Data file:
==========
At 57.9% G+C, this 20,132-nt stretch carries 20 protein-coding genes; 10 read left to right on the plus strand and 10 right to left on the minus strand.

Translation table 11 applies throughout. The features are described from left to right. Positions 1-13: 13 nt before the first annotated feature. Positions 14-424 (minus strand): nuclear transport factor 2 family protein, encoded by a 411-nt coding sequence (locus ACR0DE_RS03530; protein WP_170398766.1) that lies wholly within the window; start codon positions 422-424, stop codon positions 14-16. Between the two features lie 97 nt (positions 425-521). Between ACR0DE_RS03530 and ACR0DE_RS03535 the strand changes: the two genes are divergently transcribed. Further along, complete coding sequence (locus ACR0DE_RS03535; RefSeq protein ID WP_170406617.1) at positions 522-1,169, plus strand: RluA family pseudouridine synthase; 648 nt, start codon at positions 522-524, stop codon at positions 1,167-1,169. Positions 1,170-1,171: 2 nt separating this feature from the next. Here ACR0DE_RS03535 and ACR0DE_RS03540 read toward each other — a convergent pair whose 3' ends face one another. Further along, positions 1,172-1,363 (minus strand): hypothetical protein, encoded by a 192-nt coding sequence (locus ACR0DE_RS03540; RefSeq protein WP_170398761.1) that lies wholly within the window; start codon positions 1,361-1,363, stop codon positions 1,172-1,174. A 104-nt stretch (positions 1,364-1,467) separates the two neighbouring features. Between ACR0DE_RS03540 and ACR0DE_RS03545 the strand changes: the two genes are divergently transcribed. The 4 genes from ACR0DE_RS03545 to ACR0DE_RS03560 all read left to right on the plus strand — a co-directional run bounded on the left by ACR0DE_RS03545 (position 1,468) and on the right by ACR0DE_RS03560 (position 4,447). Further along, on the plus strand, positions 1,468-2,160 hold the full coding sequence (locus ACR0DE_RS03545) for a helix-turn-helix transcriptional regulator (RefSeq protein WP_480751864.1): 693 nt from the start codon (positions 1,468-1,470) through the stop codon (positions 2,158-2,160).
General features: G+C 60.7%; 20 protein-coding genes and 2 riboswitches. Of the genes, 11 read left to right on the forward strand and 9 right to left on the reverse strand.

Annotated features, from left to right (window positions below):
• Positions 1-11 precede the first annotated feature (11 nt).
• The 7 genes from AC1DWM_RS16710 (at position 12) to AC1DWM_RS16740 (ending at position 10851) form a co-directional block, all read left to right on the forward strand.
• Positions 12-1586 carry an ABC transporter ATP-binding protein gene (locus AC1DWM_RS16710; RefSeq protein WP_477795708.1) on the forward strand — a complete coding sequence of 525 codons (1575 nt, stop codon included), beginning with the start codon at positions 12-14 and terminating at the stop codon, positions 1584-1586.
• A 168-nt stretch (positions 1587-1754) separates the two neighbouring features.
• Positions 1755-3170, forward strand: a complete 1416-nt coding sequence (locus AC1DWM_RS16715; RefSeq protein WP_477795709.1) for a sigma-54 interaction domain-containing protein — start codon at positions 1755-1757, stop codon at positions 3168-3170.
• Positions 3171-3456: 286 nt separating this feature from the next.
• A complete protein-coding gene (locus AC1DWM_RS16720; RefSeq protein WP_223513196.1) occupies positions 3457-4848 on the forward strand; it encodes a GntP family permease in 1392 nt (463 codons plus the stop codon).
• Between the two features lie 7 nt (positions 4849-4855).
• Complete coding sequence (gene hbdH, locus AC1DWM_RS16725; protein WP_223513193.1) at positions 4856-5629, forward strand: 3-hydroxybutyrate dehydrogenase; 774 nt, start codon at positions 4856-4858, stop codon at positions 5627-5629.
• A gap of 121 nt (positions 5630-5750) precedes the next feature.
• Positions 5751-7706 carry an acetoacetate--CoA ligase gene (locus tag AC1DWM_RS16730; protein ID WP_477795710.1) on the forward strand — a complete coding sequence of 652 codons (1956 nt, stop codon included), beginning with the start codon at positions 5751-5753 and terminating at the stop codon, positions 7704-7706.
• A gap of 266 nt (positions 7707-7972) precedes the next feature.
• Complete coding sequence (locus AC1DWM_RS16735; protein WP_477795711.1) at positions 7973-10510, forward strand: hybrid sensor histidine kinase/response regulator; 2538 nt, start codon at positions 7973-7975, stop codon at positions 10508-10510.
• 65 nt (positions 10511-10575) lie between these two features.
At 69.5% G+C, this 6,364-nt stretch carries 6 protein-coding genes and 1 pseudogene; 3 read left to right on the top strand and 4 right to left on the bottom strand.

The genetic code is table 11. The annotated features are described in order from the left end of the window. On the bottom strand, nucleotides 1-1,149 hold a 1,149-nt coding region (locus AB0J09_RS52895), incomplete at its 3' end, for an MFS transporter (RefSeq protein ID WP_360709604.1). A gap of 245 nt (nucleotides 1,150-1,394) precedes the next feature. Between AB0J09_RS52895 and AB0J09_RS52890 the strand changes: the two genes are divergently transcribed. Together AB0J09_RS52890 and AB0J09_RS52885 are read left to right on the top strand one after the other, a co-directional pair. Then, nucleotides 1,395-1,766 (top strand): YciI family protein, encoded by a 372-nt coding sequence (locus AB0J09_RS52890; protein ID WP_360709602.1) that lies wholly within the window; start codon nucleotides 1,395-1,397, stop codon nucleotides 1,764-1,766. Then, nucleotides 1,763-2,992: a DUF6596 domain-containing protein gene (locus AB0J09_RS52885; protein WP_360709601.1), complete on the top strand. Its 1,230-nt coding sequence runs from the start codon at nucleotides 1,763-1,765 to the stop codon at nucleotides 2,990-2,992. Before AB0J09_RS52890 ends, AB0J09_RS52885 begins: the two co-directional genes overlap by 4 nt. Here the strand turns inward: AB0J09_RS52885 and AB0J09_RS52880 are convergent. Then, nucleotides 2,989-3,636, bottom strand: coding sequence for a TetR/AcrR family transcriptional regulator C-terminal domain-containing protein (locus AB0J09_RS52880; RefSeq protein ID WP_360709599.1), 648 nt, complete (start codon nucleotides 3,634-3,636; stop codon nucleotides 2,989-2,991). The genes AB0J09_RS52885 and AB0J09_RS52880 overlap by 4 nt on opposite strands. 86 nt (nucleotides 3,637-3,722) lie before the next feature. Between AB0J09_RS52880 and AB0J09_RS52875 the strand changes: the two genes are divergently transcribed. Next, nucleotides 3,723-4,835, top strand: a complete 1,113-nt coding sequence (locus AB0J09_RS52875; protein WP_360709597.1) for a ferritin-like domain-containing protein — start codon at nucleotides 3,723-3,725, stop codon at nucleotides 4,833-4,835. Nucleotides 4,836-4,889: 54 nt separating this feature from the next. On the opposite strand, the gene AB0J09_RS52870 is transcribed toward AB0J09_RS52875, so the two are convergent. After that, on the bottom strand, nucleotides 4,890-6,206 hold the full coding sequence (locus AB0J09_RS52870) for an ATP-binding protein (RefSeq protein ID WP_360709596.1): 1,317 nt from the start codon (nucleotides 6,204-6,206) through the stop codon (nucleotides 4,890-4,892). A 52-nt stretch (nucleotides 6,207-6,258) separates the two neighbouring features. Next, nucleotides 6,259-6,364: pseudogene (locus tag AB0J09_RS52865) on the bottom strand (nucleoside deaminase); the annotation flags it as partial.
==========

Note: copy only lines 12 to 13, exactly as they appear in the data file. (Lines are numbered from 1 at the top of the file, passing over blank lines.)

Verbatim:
• Between the two features lie 7 nt (positions 4849-4855).
• Complete coding sequence (gene hbdH, locus AC1DWM_RS16725; protein WP_223513193.1) at positions 4856-5629, forward strand: 3-hydroxybutyrate dehydrogenase; 774 nt, start codon at positions 4856-4858, stop codon at positions 5627-5629.